Where've you been hiding, David? Lucky thing your number hasn't changed. Nobody stays put these days. It's far too long since we saw each other.' He talked about Sarah, the new wife (a trophy, he let me know) and I confessed about the museum. He said he'd always hoped I'd get over my infatuation with 'gadgets and hot frogs' and devote my gifts to 'the main problem in European protohistory.' His main problem: the barbarian hiatus (since Alexandria his interests have wandered north).

'Think of it, David. Three or four centuries lost in the cracks between the fall of Rome and rise of Christendom. Wideopen field. Room for new blood. Beowulf and Arthur, Gildas and Nennius. Doesn't it tempt you?'Then he got to the point. 'Still doing any work on Wells? I imagine you've already heard about this hoax?'

I hadn't a clue, but wasn't going to say so.

'I'm faxing you. You'll find it amusing. I didn't think anyone apart from you remembered Wells or cared about him. But it seems someone does. Perhaps a rival of yours. Let me know what you find out.'

I picked it up a few minutes later at Paper Tigers, round the corner from my flat -- a badly transmitted copy of what appeared to be a legal document, a sort of testament, bearing the stamp of Riddle and Barclay, Solicitors and Commissioners for Oaths, St John's Wood, and the supposed autograph of a geriatric Herbert George Wells. It was dated May 2, 1946. (You'll find the original at home, along with an earlier draft of this letter. Top left drawer of the desk.)

TO BE OPENED ON DECEMBER 21st, 1999.

To Whom It May Concern:

I do not know what terms of address will be the norm in 1999, so allow me to proceed without formalities. My intention is that this document should find its way into the hands of someone familiar with my work. At the most, I am immodest enough to believe that my name and books will still be known, and that some promising young scholar will be embarking on a career in the field of Wellsiana. At the least, I trust I'm a period curiosity, a flame still guttering in the minds of a few devotees of the literary debris of a century ago. Either way, I beg you to take seriously the preposterous tale you are about to hear, and I must insist that in return for being privy to these thoughts you will at least suspend your disbelief long enough to do what I ask at the end. (It is nothing dangerous, costly, or difficult.) If you can't promise me this, read no further and pass these pages to another.

You will of course be acquainted with my scientific romance, The Time Machine, in which a Traveller constructs a device which enables him to voyage into the future. It has no doubt struck you as a fable, a morality play upon the structure of society, upon our capacity as a species for good and evil, advancement and depravity. It is all that indeed. But unless my voyager has already returned (and I pray to a God in whom I do not believe that she has) and unless the secret is now common knowledge (which it may well be), I am sure nobody over twelve years old will have entertained for one moment the thought that such a voyage could actually have been made.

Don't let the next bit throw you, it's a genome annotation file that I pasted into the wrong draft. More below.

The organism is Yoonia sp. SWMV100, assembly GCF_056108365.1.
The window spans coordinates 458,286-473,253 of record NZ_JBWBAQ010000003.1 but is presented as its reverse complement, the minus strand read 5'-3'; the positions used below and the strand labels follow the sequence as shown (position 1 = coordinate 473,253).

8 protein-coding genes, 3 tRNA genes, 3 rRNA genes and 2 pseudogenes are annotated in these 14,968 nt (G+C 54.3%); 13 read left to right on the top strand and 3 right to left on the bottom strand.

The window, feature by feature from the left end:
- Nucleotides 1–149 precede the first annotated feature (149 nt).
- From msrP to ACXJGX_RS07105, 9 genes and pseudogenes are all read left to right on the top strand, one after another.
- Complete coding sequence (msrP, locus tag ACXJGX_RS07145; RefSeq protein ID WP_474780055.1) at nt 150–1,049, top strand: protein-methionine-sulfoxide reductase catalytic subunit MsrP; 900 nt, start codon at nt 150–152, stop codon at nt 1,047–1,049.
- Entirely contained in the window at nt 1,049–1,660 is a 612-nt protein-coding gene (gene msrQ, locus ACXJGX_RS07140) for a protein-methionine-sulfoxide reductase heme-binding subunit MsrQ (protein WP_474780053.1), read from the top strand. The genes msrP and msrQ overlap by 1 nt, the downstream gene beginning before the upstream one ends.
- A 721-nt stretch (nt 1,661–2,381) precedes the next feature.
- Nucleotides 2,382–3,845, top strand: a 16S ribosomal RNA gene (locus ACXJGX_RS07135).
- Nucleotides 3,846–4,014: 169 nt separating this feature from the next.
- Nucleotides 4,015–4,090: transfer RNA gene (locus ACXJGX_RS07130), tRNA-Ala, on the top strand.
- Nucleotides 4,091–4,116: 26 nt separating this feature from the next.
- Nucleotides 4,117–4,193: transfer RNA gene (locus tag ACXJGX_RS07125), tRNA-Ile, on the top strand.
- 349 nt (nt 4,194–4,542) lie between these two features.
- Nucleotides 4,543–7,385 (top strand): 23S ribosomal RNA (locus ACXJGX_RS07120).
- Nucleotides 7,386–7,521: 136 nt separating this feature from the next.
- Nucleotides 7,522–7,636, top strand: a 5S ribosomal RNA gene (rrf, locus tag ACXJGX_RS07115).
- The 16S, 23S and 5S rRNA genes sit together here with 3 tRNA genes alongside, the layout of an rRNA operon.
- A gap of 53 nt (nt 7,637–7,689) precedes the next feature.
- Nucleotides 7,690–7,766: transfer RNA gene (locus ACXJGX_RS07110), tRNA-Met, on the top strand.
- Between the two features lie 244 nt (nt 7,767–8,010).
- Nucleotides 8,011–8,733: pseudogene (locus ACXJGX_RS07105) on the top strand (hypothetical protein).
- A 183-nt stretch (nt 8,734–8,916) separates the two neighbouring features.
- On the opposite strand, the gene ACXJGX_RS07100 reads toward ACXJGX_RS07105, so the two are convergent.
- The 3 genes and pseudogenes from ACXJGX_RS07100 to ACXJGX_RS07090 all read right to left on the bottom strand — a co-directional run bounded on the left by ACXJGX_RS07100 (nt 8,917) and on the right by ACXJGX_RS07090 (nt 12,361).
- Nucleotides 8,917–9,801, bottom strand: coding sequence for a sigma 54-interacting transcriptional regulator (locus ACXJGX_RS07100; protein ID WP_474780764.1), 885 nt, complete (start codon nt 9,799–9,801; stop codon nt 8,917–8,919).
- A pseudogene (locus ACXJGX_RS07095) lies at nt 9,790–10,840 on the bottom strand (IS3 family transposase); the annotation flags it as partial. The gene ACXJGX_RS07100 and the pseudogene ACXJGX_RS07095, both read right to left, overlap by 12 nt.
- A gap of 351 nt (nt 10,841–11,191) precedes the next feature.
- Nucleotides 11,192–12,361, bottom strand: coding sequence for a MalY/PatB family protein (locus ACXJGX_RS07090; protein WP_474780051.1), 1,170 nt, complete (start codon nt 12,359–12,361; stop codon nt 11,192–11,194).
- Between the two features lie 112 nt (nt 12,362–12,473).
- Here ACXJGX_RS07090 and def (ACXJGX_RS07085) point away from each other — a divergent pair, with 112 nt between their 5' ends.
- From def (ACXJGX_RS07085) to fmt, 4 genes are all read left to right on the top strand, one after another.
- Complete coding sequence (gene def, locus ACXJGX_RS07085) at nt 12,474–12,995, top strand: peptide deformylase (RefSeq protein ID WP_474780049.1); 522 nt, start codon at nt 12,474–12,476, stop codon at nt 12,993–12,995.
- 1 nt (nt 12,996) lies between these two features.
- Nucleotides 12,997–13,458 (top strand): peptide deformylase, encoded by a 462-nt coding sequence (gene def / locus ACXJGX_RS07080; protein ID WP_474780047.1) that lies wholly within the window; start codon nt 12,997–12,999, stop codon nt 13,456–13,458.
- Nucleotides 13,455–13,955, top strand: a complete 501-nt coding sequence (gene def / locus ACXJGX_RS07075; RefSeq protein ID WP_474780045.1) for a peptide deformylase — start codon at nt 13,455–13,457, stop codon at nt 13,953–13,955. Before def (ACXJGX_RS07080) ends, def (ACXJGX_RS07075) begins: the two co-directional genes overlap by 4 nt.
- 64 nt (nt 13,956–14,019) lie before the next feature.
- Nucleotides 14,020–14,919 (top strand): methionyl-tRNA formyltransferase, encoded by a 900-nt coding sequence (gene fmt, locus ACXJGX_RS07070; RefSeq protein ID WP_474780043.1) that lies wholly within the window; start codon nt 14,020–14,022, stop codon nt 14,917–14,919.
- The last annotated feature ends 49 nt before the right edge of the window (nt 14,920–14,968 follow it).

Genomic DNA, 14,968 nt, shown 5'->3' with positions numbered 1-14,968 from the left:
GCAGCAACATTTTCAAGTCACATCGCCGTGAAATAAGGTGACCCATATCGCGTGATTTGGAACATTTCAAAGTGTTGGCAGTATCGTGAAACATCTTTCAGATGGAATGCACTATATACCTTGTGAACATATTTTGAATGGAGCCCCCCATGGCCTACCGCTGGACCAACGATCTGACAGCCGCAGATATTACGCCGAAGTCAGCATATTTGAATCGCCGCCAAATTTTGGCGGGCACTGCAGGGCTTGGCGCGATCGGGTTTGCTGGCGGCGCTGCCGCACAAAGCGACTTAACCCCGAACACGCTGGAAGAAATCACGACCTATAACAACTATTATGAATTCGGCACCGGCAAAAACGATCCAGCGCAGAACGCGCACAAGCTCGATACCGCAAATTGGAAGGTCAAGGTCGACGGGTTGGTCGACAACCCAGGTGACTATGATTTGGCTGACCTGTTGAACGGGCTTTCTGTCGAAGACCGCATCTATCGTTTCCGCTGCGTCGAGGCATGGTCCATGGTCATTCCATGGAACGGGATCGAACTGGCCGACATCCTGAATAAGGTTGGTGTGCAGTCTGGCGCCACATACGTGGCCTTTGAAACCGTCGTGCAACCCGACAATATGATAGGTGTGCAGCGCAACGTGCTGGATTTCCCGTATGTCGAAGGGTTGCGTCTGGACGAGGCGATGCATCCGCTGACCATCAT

When the idea for The Time Machine first came to me I had little interest in the scientific detail of the proposition; it was merely a plot device, an armature on which to wind ideas. However, I thought it well to acquaint myself with the latest scientific thinking, so as not to write a tale that would embarrass me among the cognoscenti. I wrote to Nikola Tesla in the United States, newly famous for his discovery of the rotating magnetic field, invention of the alternating current motor, and other less orthodox research into electricity and radiation. Tesla was not merely a genius but a visionary to whom nothing seemed unlikely or impossible. He had, for example, plans to transmit power wirelessly over vast distances, and once proposed electrifying the whole Earth in order to communicate with the inhabitants of Mars, whom he believed to be the source of cosmic signals his equipment had detected.

I thought the idea of time travel would intrigue him. The great man answered me once courteously enough, but referred my further enquiries to a protegee, a young woman by the name of Tatiana Cherenkova, who, he assured me, was a brilliant mind destined to go far beyond his own accomplishments. 'Already she is trespassing on secret lands beyond my reach,' he wrote in his extravagant English, 'already I see her radiance casting shadows on my feeble glow. I predict that this young woman will ignore precedent and startle civilization with her discoveries.' I took this to be the hyperbole natural to Middle Europeans and suspected he was fobbing off a tiresome crank (I was then unknown beyond a small London circle) onto someone with time less valuable than his own.

Miss Cherenkova and I began to correspond. She told me much more than I needed to know about theories of time, electrical fields, gravitation, electromagnetic waves, and so forth. It became rather too much of a good thing, and I employed so little of it in my fantasy that I did not trouble to give her contribution public credit. I did however send her an autographed copy of the first edition, and the poor girl -- for she was only twenty-three -- wrote back in terms of the strongest gratitude and admiration. When Tesla came to London in 1897, about two years after The Time Machine was published, he brought her with him. Tatiana and I arranged to meet.